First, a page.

Summit Players present a high octane ‘Romeo & juliet’

Simon Earle and Hannah Klapperich-Mueller play multiple roles for the Summit Players in Shakespeare’s “Romeo and Juliet,” presented as part of the Shakespeare in the State Parks summer series.

Simon Earle and Hannah Klapperich-Mueller play multiple roles for the Summit Players in Shakespeare’s “Romeo and Juliet,” presented as part of the Shakespeare in the State Parks summer series.

 
 

 By MARILYN JOZWIK

Published June 17, 2019

The Summit Players, a group of college students and recent grads, put on a fast-paced 90-minute version of Shakespeare’s “Romeo and Juliet,” giving emphasis to Shakespeare’s joy, wit and whimsy rather than dragging out the pathos. The show, part of the Shakespeare in the State Parks summer series, is directed by Maureen Kilmurry, Sydonia Lucchesi is the production manager and A.J. Magoon the tour manager.

This group was on high octane for the preview performance Friday outside the Helfaer Theatre at Marquette University. Using a small, simple, portable set behind which actors changed for various roles, the show put the spotlight on the energetic performances, which were uniformly wonderful.

The whole show is cleverly staged, including audience participation as they shout, “Down with the Capulets” or “Down with the Montagues” – sometimes in tandem -- during appropriate parts of the play. The audience also calls for Romeo and mimics sounds of the wind and birds, which made the show even more engaging.

Cast members are brimming with emotion, especially the lovers Romeo (Ryan Zierk) and Juliet (Nadja Simonds). You can truly feel their passion after the two meet at a party. Their youthful ardor is palpable, as are their desperation and grief.

Romeo (Ryan Zierk) and Juliet (Nadja Simonds) rendezvous during the Summit Players “Romeo and Juliet.”

Romeo (Ryan Zierk) and Juliet (Nadja Simonds) rendezvous during the Summit Players “Romeo and Juliet.”

Simon Earle, Jackson Hoemann, Hannah Klapperich-Mueller and Caroline Norton play all the other characters, quickly donning headwear, capes and other costume pieces over jeans and T-shirts, each wearing a pair of brightly colored basketball shoes. The efficient costumes, which straddle the 16th and 21st centuries, were designed by Amelia Strahan.

The show progresses through the party and fights between the enemy families (the Capulets and the Montagues) in which Mercutio, Tybalt and Paris all die, the surreptitious and  famous rendezvous of Juliet and Romeo on her balcony, the secret marriage of the star-crossed lovers, the Friars’ plan to keep Juliet from marrying Paris that goes terribly wrong and the ending that brings the families together.

The show flies by with the cast giving the Bard’s most popular piece a youthful vibe.

All the lines Shakespeare fans can’t wait to hear are well-delivered, such as Romeo’s proclamation of the story’s theme after a fight: “Here’s much to do with hate but more with love,” as well as Juliet’s “My only love sprung from my only hate” after learning that Romeo is a Montague.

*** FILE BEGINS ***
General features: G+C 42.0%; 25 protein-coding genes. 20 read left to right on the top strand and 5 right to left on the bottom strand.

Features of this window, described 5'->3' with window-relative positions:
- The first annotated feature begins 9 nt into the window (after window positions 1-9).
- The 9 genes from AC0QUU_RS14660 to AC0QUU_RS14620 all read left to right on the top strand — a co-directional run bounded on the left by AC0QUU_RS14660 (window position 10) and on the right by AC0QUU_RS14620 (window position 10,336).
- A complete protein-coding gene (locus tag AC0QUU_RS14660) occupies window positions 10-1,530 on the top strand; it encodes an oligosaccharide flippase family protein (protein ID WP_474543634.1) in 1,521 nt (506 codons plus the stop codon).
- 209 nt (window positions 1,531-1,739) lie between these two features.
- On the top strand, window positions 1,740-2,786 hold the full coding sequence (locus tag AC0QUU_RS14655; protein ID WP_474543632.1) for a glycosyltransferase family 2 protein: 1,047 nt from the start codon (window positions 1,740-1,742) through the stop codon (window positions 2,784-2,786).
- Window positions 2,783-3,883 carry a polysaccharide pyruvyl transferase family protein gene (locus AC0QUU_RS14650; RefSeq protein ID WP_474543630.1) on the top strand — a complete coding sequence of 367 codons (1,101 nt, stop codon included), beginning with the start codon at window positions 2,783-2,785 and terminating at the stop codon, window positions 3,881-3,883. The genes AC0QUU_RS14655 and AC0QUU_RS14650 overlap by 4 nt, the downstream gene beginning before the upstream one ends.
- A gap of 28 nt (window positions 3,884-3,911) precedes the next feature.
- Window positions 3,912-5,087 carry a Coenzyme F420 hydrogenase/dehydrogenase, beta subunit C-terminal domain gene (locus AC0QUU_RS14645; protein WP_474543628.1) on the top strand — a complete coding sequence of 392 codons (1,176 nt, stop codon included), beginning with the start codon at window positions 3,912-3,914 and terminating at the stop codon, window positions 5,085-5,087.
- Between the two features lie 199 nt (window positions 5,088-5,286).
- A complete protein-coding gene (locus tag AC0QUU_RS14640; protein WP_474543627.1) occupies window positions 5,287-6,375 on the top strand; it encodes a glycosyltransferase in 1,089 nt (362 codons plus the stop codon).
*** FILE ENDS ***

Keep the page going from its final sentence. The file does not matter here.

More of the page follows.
Simon Earle and Jackson Hoemann play multiple roles in the Summit Players “Romeo and Juliet.”

Simon Earle and Jackson Hoemann play multiple roles in the Summit Players “Romeo and Juliet.”

I loved the many comic touches provided by the actors, especially Norton’s take on The Nurse. Her wide-eyed expressive face and clear, well-projected voice, plus a great sense of comedy, made her characters utterly engaging. In the scene where she milks the hardships she endured on her visit to Romeo, she spouts to Juliet, emphasizing each word, “Can’t you not see I am out of breath?” It is a charming scene as Juliet proceeds to rub her head and back, while quizzing The Nurse on Romeo.

Klapperich-Mueller dies fairly early as Mercutio in a nicely played scene that could’ve turned into slapstick. She returns for other well-played roles, including Lady Capulet.

Earle gets to die twice – as Tybalt and Paris – handling the sword fight scenes with Romeo with vigor and expertise. Even though there were no swords, clanking effects enhanced the scenes. Like Norton, Earle gives distinctive characterizations to several smaller roles.

As Friar Lawrence, the fateful couple’s friend and cleric, Hoemann delivers a heart-wrenching speech when he learns that his note to Romeo describing his clever plan never reaches its target. The results are tragic. Hoemann also does well as the peacemaker Benvolio and other roles.

Besides a fine, young cast who seemed so utterly comfortable in their many roles, there were several touches that added to the performance, including occasional musical intonations by the cast (music direction by Armando Harlow Ronconi), as well as period instrumentals, the clever use of the small staging area with characters popping up behind the backdrop or through the audience plus scenes that were dynamic, in constant motion, with performers leaping off blocks or using big movements to emphasize the language. Carl Eiche is the show’s scenic director.

With its young cast and fine interpretation this would make the perfect introduction to Shakespeare for young people. 

If you go

Who: Summit Players

What: “Romeo and Juliet”

When: 7 p.m. Friday, June 21 (workshop, 5:30 p.m.)

Where: Havenwoods State Forest, Milwaukee

Info: All performances are free; visit www.summitplayerstheatre.com for the complete schedule of shows at parks throughout Wisconsin.